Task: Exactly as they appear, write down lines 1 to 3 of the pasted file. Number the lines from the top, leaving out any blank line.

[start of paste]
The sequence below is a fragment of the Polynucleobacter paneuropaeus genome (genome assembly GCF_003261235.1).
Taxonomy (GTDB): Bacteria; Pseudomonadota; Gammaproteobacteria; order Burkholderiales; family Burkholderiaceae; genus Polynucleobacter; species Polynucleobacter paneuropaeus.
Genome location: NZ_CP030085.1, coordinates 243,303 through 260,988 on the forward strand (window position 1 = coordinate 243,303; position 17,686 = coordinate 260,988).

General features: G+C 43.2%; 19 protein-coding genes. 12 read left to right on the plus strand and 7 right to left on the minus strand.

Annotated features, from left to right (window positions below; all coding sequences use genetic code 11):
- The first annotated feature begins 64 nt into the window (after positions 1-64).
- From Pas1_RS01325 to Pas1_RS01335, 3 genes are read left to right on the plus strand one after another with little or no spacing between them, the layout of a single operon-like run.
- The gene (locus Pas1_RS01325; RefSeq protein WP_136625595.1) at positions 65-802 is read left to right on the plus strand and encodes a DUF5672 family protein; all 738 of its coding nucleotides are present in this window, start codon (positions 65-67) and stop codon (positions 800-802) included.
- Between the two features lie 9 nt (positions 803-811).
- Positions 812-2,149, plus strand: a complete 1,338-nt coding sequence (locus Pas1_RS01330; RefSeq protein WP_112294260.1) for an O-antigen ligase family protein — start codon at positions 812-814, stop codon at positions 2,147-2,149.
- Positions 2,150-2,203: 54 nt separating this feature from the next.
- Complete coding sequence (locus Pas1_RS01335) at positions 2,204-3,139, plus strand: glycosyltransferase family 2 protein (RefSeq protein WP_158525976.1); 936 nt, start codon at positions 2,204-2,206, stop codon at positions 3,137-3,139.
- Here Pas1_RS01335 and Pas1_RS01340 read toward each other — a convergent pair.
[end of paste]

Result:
The sequence below is a fragment of the Polynucleobacter paneuropaeus genome (genome assembly GCF_003261235.1).
Taxonomy (GTDB): Bacteria; Pseudomonadota; Gammaproteobacteria; order Burkholderiales; family Burkholderiaceae; genus Polynucleobacter; species Polynucleobacter paneuropaeus.
Genome location: NZ_CP030085.1, coordinates 243,303 through 260,988 on the forward strand (window position 1 = coordinate 243,303; position 17,686 = coordinate 260,988).